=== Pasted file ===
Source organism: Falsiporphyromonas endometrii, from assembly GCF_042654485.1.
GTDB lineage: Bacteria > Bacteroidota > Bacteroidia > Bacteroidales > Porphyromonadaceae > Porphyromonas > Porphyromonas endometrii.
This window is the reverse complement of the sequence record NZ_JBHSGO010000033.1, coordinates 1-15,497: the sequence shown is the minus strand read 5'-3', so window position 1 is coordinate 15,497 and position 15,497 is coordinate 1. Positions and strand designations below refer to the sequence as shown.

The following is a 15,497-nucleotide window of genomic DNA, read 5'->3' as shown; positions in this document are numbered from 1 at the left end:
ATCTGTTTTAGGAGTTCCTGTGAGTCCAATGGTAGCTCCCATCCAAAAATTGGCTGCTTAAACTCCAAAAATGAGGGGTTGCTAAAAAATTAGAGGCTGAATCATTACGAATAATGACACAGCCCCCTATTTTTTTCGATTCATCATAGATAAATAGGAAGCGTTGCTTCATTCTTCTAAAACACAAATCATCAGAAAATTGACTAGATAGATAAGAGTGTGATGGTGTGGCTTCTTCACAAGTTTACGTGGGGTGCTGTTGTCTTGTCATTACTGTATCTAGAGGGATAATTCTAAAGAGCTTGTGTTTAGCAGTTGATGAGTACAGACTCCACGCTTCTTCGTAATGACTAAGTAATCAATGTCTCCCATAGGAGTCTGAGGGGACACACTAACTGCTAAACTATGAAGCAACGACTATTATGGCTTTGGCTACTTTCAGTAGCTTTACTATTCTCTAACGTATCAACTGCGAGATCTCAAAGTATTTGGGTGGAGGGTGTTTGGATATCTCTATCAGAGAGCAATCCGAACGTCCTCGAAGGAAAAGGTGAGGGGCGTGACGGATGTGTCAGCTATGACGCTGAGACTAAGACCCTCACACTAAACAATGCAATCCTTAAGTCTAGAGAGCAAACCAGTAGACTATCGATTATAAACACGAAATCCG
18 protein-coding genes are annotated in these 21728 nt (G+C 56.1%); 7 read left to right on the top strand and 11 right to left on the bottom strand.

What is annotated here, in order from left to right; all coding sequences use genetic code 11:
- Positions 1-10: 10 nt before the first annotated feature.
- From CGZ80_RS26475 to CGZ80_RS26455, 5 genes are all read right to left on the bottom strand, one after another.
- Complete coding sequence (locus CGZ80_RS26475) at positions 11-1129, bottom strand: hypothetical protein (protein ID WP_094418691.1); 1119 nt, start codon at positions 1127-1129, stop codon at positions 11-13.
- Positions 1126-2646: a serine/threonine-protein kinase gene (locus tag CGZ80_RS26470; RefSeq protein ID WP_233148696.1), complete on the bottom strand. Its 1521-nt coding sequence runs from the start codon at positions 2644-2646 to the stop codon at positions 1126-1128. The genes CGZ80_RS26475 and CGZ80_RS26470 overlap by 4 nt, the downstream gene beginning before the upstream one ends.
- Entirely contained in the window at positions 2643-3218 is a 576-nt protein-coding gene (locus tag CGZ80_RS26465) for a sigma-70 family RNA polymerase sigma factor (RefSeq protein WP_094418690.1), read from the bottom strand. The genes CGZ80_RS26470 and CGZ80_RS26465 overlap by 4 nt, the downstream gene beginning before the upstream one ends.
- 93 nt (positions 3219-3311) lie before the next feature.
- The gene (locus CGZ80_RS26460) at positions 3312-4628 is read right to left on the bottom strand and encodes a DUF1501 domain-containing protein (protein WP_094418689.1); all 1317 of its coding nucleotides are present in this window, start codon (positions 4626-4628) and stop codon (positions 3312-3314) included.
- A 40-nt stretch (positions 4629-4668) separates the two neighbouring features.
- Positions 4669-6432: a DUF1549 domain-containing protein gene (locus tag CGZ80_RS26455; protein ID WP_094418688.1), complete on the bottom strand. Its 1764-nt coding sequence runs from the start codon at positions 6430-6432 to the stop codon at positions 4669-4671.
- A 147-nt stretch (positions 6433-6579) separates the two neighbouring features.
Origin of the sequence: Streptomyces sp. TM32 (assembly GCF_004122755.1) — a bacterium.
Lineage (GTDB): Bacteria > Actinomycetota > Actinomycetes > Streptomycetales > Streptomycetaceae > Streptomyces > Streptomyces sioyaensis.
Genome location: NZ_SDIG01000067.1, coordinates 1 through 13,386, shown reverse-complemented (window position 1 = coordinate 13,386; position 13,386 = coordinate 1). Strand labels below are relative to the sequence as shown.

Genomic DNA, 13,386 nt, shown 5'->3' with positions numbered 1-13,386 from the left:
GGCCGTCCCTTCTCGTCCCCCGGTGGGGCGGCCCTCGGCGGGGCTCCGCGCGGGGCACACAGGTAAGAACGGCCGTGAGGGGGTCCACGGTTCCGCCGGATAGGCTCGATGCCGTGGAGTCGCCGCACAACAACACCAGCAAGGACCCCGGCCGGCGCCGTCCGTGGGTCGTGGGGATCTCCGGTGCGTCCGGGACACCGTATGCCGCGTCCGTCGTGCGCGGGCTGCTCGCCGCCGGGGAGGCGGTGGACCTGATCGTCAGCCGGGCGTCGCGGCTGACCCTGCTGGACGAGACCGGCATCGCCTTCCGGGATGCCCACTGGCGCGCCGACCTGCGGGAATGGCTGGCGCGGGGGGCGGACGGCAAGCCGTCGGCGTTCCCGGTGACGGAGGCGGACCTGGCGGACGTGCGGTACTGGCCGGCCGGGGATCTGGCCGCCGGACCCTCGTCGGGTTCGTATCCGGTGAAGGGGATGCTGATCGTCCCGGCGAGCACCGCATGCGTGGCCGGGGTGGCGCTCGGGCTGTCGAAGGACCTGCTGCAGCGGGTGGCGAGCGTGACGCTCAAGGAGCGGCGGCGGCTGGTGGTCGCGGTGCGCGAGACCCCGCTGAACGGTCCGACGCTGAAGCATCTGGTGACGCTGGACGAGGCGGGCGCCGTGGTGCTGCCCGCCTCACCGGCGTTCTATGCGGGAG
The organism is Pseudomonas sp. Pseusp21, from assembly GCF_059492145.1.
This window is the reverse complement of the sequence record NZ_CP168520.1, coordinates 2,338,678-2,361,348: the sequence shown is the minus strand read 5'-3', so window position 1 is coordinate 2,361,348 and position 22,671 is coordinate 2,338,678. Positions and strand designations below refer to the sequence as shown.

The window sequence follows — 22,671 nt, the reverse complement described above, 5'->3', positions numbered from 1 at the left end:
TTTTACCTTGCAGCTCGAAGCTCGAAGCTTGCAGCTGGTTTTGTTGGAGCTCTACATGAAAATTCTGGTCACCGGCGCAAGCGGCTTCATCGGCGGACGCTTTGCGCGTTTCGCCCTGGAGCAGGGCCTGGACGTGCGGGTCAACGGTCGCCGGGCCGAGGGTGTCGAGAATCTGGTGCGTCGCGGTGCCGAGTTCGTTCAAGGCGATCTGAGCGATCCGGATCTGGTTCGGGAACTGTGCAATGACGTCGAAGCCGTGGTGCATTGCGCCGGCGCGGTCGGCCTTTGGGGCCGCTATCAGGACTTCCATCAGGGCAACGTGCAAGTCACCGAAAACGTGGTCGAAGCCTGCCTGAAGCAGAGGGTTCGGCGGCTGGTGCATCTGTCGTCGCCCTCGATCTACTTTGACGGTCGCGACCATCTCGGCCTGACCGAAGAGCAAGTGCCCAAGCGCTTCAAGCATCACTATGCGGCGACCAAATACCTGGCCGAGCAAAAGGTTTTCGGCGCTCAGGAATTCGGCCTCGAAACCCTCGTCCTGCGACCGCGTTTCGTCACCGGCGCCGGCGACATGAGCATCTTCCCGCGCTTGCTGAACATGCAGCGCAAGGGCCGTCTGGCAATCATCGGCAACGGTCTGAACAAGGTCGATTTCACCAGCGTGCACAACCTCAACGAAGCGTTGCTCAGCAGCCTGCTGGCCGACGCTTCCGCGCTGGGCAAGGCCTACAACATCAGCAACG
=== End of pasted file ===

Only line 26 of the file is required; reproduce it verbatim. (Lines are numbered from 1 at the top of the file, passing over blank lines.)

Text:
TTTTACCTTGCAGCTCGAAGCTCGAAGCTTGCAGCTGGTTTTGTTGGAGCTCTACATGAAAATTCTGGTCACCGGCGCAAGCGGCTTCATCGGCGGACGCTTTGCGCGTTTCGCCCTGGAGCAGGGCCTGGACGTGCGGGTCAACGGTCGCCGGGCCGAGGGTGTCGAGAATCTGGTGCGTCGCGGTGCCGAGTTCGTTCAAGGCGATCTGAGCGATCCGGATCTGGTTCGGGAACTGTGCAATGACGTCGAAGCCGTGGTGCATTGCGCCGGCGCGGTCGGCCTTTGGGGCCGCTATCAGGACTTCCATCAGGGCAACGTGCAAGTCACCGAAAACGTGGTCGAAGCCTGCCTGAAGCAGAGGGTTCGGCGGCTGGTGCATCTGTCGTCGCCCTCGATCTACTTTGACGGTCGCGACCATCTCGGCCTGACCGAAGAGCAAGTGCCCAAGCGCTTCAAGCATCACTATGCGGCGACCAAATACCTGGCCGAGCAAAAGGTTTTCGGCGCTCAGGAATTCGGCCTCGAAACCCTCGTCCTGCGACCGCGTTTCGTCACCGGCGCCGGCGACATGAGCATCTTCCCGCGCTTGCTGAACATGCAGCGCAAGGGCCGTCTGGCAATCATCGGCAACGGTCTGAACAAGGTCGATTTCACCAGCGTGCACAACCTCAACGAAGCGTTGCTCAGCAGCCTGCTGGCCGACGCTTCCGCGCTGGGCAAGGCCTACAACATCAGCAACG